Thursday, August 28, 2008

Can You Taste Calcium in Wine?

Blame the mice.

I recently discussed Umami, the fifth flavor, that accompanies the original four taste flavors of sweet, sour, bitter and salty. But could there be a sixth flavor? Fox News is reporting a story that such a new flavor may have been discovered, based on studies done with mice.

This potential sixth is calcium. It is hard to pinpoint an actual description of what calcium tastes like, but it does have some elements of bitterness and sourness. We might detect it in water, though too much calcium can make it taste bad. Some high-calcium veggies, like collard greens, bok choy, and kale may be bitter due to a high calcium content. Yet in some products, such as milk, you cannot taste the calcium despite its high content. This is because calcium binds to fats and proteins and stops you from tasting it.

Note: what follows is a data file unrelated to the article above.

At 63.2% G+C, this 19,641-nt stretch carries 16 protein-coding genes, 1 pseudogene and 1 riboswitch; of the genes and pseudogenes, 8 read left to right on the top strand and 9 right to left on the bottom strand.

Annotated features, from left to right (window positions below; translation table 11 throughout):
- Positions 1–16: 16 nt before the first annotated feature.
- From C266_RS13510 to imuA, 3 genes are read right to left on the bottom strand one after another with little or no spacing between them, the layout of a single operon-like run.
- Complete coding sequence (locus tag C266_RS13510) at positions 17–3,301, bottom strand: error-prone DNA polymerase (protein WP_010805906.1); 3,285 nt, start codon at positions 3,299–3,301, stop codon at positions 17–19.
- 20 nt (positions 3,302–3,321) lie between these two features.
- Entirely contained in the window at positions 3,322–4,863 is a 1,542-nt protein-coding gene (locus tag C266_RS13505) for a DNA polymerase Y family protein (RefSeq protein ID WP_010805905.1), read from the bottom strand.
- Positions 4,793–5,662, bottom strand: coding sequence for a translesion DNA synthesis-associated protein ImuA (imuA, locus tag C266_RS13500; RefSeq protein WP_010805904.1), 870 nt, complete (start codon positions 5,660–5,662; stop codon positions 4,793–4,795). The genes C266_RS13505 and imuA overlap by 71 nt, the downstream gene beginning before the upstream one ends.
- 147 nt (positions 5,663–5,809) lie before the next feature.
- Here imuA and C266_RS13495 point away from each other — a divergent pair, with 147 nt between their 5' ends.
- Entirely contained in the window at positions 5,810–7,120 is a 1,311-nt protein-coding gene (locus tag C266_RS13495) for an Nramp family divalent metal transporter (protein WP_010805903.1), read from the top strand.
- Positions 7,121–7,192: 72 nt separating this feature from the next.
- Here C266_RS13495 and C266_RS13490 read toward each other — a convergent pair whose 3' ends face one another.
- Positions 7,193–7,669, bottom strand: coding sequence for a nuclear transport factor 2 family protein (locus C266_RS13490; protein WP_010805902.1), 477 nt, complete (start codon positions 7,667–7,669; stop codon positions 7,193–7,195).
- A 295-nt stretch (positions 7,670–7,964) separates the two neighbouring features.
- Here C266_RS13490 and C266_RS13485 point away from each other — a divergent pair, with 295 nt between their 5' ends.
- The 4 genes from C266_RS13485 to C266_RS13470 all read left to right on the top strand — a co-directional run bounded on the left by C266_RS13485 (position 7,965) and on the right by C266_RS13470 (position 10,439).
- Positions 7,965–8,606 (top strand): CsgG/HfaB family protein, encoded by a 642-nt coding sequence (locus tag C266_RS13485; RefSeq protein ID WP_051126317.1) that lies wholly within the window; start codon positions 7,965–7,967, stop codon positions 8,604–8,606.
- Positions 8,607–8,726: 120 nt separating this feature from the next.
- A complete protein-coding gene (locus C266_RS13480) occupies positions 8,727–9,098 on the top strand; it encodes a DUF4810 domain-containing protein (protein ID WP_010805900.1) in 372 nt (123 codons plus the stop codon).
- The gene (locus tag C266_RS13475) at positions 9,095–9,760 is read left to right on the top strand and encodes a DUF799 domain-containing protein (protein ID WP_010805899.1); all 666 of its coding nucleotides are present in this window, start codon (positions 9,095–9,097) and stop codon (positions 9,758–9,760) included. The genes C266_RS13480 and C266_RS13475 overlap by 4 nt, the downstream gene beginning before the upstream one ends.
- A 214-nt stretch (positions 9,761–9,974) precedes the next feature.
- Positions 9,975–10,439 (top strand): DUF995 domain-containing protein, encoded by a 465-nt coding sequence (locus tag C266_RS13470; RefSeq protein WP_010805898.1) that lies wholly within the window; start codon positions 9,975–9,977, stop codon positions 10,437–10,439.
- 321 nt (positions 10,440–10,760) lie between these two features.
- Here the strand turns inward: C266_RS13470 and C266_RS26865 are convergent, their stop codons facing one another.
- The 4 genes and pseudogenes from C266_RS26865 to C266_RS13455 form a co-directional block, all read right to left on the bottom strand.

Research now will pursue whether humans, like mice, have calcium receptors on their tongues. Could this affect how we taste wine?

You may not realize it but there is often calcium in wine. For example, calcium may be found in vineyard soil or calcium carbonate may be used during the fermentation process. If calcium is found to be a sixth flavor, then maybe the calcium content within a wine could have an impact on its taste. So, measuring the amount of calcium in a wine might be very important, especially if certain calcium levels "taste" better than others. Could we eventually see wine reviews talking about the calcium taste of the wine?


Joe Roberts, CSW said...

It's probably *not* a significant taste factor for most people drinking their wine.


One thing is for sure - if it can be tasted, then someone, somewhere has the palate chops to be able to pick it out of a wine.

Taster B said...

I'm guessing that picking up chalk flavors in wine would be pretty much akin to tasting the calcium, no?

Catie said...

I doubt that many will be able to taste calium in wine. First of all, they have to know what they're tasting first. Also considering there aren't a lot of people with low sensory thresholds that can even detect small amounts of TCA.